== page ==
Shame on any of you who have been to my classes and don't have one you carry with you all the time.
  • NYplumberNYplumber Posts: 503Member
    My Sensit P100 rings when i stand behind vehicles that are running. It makes one think how much CO we are exposed to on a daily basis.
    :NYplumber:
  • aceboileraceboiler Posts: 14Member
    Wow,good to know someone came up with that.
    I have been gassed a couple of times.
    I figured I needed one intergrated into my watch.
    This one will get ordered for me.
    Glad you had it and no one got hurt!
  • AnswermanAnswerman Posts: 21Member
    edited February 2016
    JohnNY said:


    I bought this alarm for $150 on Amazon after seeing it clipped to every NYC Boiler Inspector's clothing. It will now be standard equipment for my field techs and myself just as it is for the inspectors.

    ...

    I'm considering this a close call.

    I couldn't agree more with the importance of always wearing a reliable CO monitor when entering a boiler room, or any space containing combustion equipment. There are two things I'd like to point out, especially to the OP:

    - I recognize the model of CO monitor in your picture, we used to use them at my old company, before I took over managing our equipment and replaced them with better ones. I consider those to be complete junk- We had 3 of them, all about a year old I think (no more than two), and all failed calibration and had various errors. This is not professional or reliable equipment, and for something as critical for your own safety and that of your customers as CO monitors, it's not worth cheaping out.

    There are plenty of good monitors on the market, my favorite and the one I highly recommend are the Drager PAC 5500, which you can find online for a little over $300. I've also used the Testo 317-3, the problem with that one is that it's too easy to hit the mute button or turn it off by accident. The Drager has a loud alarm which can't be turned off, as well as vibration and flashing lights.

    - While 94ppm CO is very serious, and a legitimate emergency situation, you were probably in no immediate danger at that level. While sources and individuals vary, to put that in perspective, it would take several hours of exposure at that level to produce a "light headache". It's certainly better to overreact than under-react when it comes to CO, but I've learned the hard way that some people can get very upset when you're a little imprecise about describing the level of danger, and throw around the term 'life threatening' for levels that aren't quite there (although I think it's fair and prudent to consider any back-drafting situation as potentially life threatening, regardless of the CO level at that moment)..

    Here's some info about CO levels you might find useful. The chart on the left is from the Testo manual that came with one of their combustion analyzers. i don't remember where i found the chart on the right. Since the sources are a bit hazy, I wouldn't fully trust either one as the definitive numbers, but it should give you a ballpark about the level of danger from short term exposure to various CO concentrations.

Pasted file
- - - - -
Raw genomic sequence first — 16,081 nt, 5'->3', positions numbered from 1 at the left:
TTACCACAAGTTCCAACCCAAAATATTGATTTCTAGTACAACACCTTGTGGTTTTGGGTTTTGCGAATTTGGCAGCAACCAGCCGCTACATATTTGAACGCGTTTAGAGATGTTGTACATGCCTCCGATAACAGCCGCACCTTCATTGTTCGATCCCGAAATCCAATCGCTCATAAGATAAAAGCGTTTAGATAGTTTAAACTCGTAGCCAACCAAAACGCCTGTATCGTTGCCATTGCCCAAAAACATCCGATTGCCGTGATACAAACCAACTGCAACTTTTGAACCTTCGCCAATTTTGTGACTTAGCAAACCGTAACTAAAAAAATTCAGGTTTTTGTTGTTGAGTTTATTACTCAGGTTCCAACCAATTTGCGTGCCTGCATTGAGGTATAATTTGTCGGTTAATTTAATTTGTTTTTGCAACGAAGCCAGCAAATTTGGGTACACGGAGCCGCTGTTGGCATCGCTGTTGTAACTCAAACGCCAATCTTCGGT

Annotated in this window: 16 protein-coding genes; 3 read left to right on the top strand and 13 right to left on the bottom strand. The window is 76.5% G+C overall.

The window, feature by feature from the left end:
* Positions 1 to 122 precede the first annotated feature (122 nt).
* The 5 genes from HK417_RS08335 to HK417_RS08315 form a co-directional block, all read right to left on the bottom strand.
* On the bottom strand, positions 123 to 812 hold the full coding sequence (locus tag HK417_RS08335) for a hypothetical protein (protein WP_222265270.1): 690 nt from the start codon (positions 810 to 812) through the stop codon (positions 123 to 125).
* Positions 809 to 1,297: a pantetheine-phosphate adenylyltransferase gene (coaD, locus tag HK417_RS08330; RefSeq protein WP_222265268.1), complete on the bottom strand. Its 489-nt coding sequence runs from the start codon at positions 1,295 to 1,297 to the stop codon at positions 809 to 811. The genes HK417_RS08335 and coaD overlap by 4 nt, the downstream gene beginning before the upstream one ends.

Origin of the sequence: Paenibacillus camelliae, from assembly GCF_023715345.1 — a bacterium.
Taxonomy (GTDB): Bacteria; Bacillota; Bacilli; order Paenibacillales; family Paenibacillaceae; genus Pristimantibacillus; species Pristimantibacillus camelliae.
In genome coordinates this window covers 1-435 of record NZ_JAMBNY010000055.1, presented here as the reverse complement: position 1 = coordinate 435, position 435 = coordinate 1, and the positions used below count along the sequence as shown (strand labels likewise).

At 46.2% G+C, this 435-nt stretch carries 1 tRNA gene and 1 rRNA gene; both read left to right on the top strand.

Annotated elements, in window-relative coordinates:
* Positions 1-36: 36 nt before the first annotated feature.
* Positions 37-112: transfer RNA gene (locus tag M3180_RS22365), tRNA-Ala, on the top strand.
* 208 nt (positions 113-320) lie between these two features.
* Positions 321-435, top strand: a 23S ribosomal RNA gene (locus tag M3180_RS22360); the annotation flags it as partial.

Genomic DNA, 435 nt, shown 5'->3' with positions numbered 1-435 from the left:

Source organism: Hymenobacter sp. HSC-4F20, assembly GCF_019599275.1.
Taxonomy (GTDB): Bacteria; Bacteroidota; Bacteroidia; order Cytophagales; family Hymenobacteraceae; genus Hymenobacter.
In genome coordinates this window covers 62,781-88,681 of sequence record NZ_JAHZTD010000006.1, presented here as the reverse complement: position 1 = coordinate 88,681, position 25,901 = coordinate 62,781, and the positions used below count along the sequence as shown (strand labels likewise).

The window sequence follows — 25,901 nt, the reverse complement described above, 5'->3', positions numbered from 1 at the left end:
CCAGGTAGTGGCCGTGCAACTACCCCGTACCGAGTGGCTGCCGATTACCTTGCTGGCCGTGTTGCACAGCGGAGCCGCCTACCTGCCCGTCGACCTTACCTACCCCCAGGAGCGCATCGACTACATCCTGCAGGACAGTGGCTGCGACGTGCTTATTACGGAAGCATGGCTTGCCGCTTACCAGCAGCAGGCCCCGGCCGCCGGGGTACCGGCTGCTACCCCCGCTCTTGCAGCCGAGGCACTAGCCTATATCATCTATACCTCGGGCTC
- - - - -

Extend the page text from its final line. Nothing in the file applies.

(edit: I originally posted that the 3 cheap CO monitors we had were "less than a year old", I meant to say about a year old, I don't remember exactly).
    Energy & Sustainability Engineer
  • AnswermanAnswerman Posts: 21Member
    Here's the highest ambient CO I've ever personally experienced in a boiler room. (Granted, this was a foot or two away from the flue, and I was trying to see how high it could get.. It was lower in other parts of the boiler room, but still easily over 100ppm).

    It's not high enough that I need to worry about running out of the room instantly, I think it's fine to take a few minutes to look around before shutting off the boiler and evacuating, especially since I wasn't alone. But it's certainly not a level that anyone should be spending much time in. This particular CO monitor has an upper limit of 400ppm.

    FYI @delta T , I routinely find boilers with over 2,000ppm, but 0ppm ambient. It's not uncommon, at least not with the large, old, boilers I find in NYC multifamily buildings. It's certainly not good, and I always consider it a potentially hazardous situation (as well as a sign of poor combustion efficiency), but a high CO in the stack will only affect ambient CO if there is also back-drafting.

    Also FYI, a CO sensor calibrated for high levels, as I believe most combustion analyzers are, will be less accurate at low levels, which we tend to be more interested in for ambient levels. So a combustion analyzer is not the proper equipment for measuring ambient levels. One more reason it's better to have a separate, accurate CO monitor and keep it turned on at all times.
    Energy & Sustainability Engineer
  • SWEISWEI Posts: 7,356Member
    70 PPM (measured ~2 hours after exposure began) had a noticeable effect on me.

    The Sensorcon Inspector (photo above posted by @Stephen Minnich) can be calibrated -- and has a fairly decent UI which prevents unintended silencing or shutoffs.
  • captaincocaptainco Posts: 424Member
    Most combustion analyzers are plenty good for ambient testing if they have been turned on in the right place. They do zero out ambient CO when you turn them on so if there is 10ppm where you are standing the analyzer will zero that out and not read 1ppm unless there is 11ppm. Only Bacharach can be programmed not to zero. I have used 50ppm, 100ppm and 500ppm cal gas on analyzers and regardless which one you use the others come in right on the numbers.